Bishop sent the bus early, because of General Helmsworth coming in. The driver said Delta’s wheels-down in Hamburg had already happened, just as dawn was coming up. The general was being met at the airport and would be driven straight to the consulate, where he would freshen up in the guest quarters ahead of moving to a meeting room provided by Bishop. Apparently Helmsworth’s interpretation of his orders was narrow. He would speak only to Sinclair, Reacher and Neagley, who were in his chain of command, broadly understood. The others were not. Which in practical terms was no problem at all. They had already decided among themselves to keep it lean. It was felt someone else’s cryptic half-remembered childhood legends would not survive a formal one-against-seven across-the-table grilling. It was felt a casual atmosphere would be more productive. A smaller gathering. Sinclair and Reacher and Neagley had already been chosen ahead of time.

  So the others went to the regular office, and Bishop led the way to the room he had chosen. It looked a lot like the room in Fort Belvoir where Reacher had gotten his medal. Same kind of gilt chairs, same kind of red velvet, same kind of flags. Maybe the ceiling was higher. It was an older building. Neagley found four chairs with arms, and she set them in a square, like a casual group. All equal. Just folks passing the time of day.

  Then Bishop left, and a minute later Helmsworth came in. He was a compact man close to his middle sixties. He had a silver buzz cut and bright gray eyes. He was wearing battledress uniform, starched and pressed, with two black stars in the collar. He had flown all night, but he looked in reasonable shape. Introductions were made. Hands were shaken, except for Neagley, who nodded politely. Then they all sat down, where N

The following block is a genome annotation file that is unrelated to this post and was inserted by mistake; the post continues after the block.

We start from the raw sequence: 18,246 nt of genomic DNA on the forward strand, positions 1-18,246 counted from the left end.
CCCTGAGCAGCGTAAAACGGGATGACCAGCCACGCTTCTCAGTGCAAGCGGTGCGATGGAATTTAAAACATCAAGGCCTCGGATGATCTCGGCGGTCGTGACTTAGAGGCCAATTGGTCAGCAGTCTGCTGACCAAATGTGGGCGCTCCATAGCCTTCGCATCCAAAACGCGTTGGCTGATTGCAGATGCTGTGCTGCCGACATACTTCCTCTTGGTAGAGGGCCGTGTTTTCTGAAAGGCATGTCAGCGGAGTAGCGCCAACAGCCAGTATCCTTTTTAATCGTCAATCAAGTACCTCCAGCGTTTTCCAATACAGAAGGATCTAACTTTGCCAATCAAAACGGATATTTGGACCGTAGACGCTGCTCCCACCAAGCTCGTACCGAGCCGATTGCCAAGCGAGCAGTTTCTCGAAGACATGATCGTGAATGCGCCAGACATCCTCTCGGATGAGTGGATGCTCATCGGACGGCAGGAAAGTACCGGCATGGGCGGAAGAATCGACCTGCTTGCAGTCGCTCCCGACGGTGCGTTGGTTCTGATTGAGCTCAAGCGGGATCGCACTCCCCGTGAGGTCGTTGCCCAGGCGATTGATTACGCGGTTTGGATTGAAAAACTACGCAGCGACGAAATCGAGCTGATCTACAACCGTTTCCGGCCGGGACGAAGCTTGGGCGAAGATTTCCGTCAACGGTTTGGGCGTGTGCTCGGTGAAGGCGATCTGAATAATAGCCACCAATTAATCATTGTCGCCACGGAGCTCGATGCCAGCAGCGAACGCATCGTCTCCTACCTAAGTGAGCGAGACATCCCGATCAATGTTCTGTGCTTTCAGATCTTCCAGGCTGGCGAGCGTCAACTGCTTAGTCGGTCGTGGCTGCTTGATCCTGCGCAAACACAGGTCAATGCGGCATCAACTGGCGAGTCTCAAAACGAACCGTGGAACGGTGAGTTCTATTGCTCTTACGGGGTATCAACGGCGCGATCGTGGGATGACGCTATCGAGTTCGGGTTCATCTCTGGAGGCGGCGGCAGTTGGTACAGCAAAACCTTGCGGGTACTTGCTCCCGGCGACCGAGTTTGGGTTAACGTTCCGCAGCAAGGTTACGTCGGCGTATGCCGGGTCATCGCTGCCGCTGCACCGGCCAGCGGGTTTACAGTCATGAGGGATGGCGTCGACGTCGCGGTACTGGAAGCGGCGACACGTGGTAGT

eagley had placed the chairs.

  Reacher said, “General, how annoyed are you right now, on a scale of one to ten?”

  Helmsworth said, “All things considered, son, about an eight or a nine.”

  He sounded like a guy reading out a death sentence.

  Reacher said, “It can only get worse.”

  “I have no doubt about that, soldier.”

  “But we don’t have time for bullshit. So cheer the hell up, general. We’re here to talk about the good old days.”

  “Yours or mine, major?”

  “A sergeant named Arnold P. Mason. He served in an 82nd Airborne unit. Your path and his crossed in 1955, and a couple of times later. But only technically. You were moving up by then. You won’t remember him.”